FORESTVILLE - For some, a 112 percent increase in the village of Forestville's tax rate is a victory, for others it was not acceptable.
The Forestville Village Board gathered for a special meeting Tuesday in order to vote on the budget and the $150,000 loan from the Chautauqua County Legislature.
The board previously proposed a budget with a 445 percent increase in the tax rate. This was primarily driven by two loans coming due; $250,000 for a building demolition and $150,000 for a waterline on Bennett State Road.
OBSERVER Photo by Nicole Gugino
One resident across the street from the Forestville Municipal Building gave a non-verbal opinion of the state of the village by flying the American flag upside-down, an international signal for distress.
OBSERVER?Photo by Nicole Gugino
Forestville Trustee Margaret “Mindy” Borrello (center) stands with residents Marge Workoff (left) and Joyce Lineman after voting against the proposed budget because of its impact on seniors on fixed incomes.
At its most recent meeting, the county legislature voted to aid Forestville with a $150,000 loan for the waterline over a five year period at 3 percent interest. It did not approve giving the village $87,344 for tipping fees from the demolition in exchange for 14 years of landfill credits. The county required the village take part in a task force to explore the viability of the village, submit to an audit by the state Comptroller's Office of the past five year's finances and explore funding for a study of dissolving the village.
The board unanimously voted to approve the loan from the county.
The board also voted on the proposed 2014-2015 adjusted budget which came in with a tax rate of $10.87 per thousand assessed value, just over double the $5.13 tax rate of 2013-2014.
This would mean an increase of $287 on a home assessed at $50,000 or $574 on a $100,000 home.
Board members Brian Schneider, Gary Belote, David McEntarfer and Mayor Kevin Johnson voted to approve the budget. Trustee Margaret "Mindy" Borrello voted against the 112 percent increase.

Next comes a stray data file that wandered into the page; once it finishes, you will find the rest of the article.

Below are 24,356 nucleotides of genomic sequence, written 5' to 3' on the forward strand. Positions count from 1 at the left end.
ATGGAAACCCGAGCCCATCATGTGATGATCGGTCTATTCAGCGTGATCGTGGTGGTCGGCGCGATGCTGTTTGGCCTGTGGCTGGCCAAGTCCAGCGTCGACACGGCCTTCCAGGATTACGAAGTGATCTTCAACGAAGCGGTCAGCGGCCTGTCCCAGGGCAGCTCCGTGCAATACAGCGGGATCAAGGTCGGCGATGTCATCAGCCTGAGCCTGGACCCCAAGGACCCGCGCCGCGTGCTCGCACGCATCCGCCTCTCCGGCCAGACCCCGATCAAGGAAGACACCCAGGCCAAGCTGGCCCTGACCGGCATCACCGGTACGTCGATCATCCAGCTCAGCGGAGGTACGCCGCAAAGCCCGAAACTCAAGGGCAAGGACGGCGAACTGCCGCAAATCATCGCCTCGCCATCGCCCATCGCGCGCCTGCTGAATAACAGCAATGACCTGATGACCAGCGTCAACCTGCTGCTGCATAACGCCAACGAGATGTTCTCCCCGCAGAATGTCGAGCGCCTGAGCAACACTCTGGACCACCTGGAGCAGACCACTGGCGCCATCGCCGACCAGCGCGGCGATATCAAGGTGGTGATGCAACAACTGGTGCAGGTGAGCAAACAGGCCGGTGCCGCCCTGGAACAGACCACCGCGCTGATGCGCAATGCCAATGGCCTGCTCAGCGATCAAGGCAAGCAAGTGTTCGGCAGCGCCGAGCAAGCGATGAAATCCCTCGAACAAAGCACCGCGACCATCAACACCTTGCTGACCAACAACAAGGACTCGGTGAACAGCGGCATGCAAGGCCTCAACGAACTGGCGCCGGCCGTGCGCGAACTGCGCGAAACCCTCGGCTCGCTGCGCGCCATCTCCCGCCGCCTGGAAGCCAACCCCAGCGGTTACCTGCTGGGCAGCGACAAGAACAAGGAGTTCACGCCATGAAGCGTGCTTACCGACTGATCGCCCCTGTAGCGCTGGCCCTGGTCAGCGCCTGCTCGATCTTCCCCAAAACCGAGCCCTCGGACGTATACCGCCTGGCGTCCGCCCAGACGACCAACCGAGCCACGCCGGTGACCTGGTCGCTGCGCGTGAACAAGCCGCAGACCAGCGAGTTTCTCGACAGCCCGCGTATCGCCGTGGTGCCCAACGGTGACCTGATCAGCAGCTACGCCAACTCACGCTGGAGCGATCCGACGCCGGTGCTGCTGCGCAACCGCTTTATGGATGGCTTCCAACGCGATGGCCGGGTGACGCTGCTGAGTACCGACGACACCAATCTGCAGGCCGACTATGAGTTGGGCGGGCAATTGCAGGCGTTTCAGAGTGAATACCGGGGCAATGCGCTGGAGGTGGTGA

"I think this community has a lot of seniors on fixed incomes. The people I spoke with can't afford a double tax increase," she said, after the meeting.
"We are down from 445 percent and that's good, but people said they can't afford double," Borrello said.
Johnson said he was glad the village did not have a 445 percent increase.
"I am much happier with this than the first proposed budget. It is still a big increase, but it is much more manageable. I am very grateful to County Executive Vince Horrigan and Legislator George Borrello. Without their help we would not have been able to get to where we are at now," he said.
The board unanimously voted to have all unpaid taxes and water bills levied by the county after May 20.
Resident Gary Williams asked if after the five years of the county loan, taxes would go back down.
"Once the loan is paid, it's paid," Johnson explained. "But there are some things that have never been done here that we are going to put in place. We promised the county we would have a fiscal plan in place to prove the village is sustainable."
Johnson added that he does not know details about when the task force will meet but suspects it will be after the audit by the comptroller's office.
Another concerned citizen, who wished not to be identified, was seeking the needed 88 signatures of voting residents in order to have a public referendum on dissolving the village. He said he wants to save the village thousands on the study.
The board will meet again on May 13 at 7 p.m.